To Dove Cavanaugh King who always helps me with last-minute blurb-writing, even when her own muses are calling her name.
Maybe moving next to a biker compound hadn't been my smartest decision.
In hindsight, it was likely why the lease had been so inexpensive. It wasn't exactly a secret when I'd passed the clubhouse that bikers lived there. The bikes were lined up out front, chrome and black, getting meticulously cleaned by a young guy wearing a black leather vest with the word "Prospect" across the back. If that wasn't enough, there were also several tall men standing around in similar leather vests observing the younger man washing their bikes for them.
The lady trying to show me the house had kept casting glances in their general direction as though one might come crashing through a wall like the Kool-Aid man at any moment. Then when I'd told her I would take it, she'd lowered her voice, leaned in more closely, and asked in a horrified little voice, "Are you sure, honey?"
Up until that moment, I hadn't even given the bikers a second thought. I mean, guys on bikes were everywhere. I didn't see the issue.
I might also add that I'd been blithely unaware about the differences between regular bikers and one-percent MCs.
But, I figured, if I didn't mess with them, they wouldn't mess with me. And I could always add a security system if I was really worried about it.
The thoughts never went beyond that.
I signed the papers. I'd hired someone to move my stuff in. And then I'd done so myself, settling right in.
You know... for all of eight hours.
Because that was when the partying began.
Now, I would never begrudge anyone their good time. Just because I was a loner who hadn't been to a party in years didn't mean that these guys couldn't have some fun.
Only, these guys didn't seem to party like normal people partied. You know, meaning at some point, the party ended.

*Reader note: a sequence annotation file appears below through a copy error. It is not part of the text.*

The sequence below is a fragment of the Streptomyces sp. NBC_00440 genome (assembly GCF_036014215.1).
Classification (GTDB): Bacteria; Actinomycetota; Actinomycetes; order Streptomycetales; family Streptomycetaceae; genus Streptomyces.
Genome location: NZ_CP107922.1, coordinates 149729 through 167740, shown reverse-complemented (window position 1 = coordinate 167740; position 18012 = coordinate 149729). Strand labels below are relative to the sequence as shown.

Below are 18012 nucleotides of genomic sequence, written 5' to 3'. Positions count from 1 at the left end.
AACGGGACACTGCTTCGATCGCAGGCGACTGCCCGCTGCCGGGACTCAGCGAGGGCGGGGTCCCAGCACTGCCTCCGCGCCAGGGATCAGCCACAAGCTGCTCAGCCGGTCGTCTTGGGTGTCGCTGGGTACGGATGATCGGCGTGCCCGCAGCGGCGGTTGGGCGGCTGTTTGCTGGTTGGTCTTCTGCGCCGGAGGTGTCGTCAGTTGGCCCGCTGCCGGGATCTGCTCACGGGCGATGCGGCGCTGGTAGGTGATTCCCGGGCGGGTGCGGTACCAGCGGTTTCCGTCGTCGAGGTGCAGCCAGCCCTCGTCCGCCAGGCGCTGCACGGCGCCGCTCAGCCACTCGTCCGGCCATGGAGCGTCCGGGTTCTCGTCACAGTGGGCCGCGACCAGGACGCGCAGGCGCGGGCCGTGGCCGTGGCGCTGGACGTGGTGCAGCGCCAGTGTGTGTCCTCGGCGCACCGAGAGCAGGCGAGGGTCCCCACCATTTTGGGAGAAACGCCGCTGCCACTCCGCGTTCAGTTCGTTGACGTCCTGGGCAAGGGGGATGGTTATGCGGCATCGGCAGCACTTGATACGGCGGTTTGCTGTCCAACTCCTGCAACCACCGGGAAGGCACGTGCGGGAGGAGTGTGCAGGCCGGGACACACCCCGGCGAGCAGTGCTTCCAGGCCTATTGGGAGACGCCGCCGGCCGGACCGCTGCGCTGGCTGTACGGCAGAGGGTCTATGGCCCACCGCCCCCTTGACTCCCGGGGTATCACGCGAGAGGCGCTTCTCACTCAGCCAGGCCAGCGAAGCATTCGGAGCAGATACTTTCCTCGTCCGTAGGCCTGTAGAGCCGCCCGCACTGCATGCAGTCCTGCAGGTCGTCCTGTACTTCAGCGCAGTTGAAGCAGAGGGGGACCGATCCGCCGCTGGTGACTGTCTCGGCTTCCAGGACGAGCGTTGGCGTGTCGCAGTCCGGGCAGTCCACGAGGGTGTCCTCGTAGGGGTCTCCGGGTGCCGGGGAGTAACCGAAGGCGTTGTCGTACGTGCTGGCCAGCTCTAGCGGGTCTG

It seemed like they started the party around eight p.m. on a Friday night. And then it just never fully stopped. I mean, sure, I imagined they all slept at some time or another, but the music thumped, the cars and bikes came and went, drunken people jumped in and out of the in-ground pool. Naked, I might add.
On the one hand, it looked like a great time.
On the other, I worked from home, and I needed to be able to hear myself think. And not, you know, glance out my window to see several sets of boobs bouncing as the women ran and squealed around the pool, getting chased by some random well-built man or another.
And, yeah, okay, maybe some of my distraction had less to do with them living their lives on their own damn property, and more to do with the fact that a man hadn't chased me around naked in more months than I cared to recall. So while a normal, sexually satisfied person would have looked away when one of said men grabbed one of said women, hauled them back against their strong bodies, and pressed a hand between their legs, I stood there in my Chewbacca slippers and watched for a long couple of moments while I sipped my eighth coffee of the day.
What can I say, when you don't sleep, you need to fuel your engine in some way.
Hell, I wasn't even mad about their musical choices. They kept a nice rotation of metal, hardcore, punk, rap, and the occasional pop song.
The problem wasn't the music; it was the fact that it was blasting in my office when I was trying to record. And I was worried that if the mic kept picking it up, I would get a copyright strike that would take down my videos, and my ability to make money with them.
I'd done everything I could. Seeing as, you know, I had no intention of approaching an outlaw biker club and asking that they turn down their music for an hour or two here or there.
My first order of business had been the soundproofing tiles for the wall. It was a good thing they ended up looking cool with purple and light blue zig-zag pattern, because they didn't do much to dull the sounds. I'd tried getting up at the crack of dawn, the middle of the night, smack-dab in the center of the day. I'd tried to move the equipment to the other side of the house, all to no avail.
What other option was there?
Because I was pretty sure calling the police would get me shot—or worse.
I guess, if it came to it, I could break my lease, take the financial hit, find a new place.
I mean, if I didn't get some work done soon, there would be no money to pay the rent anyway.
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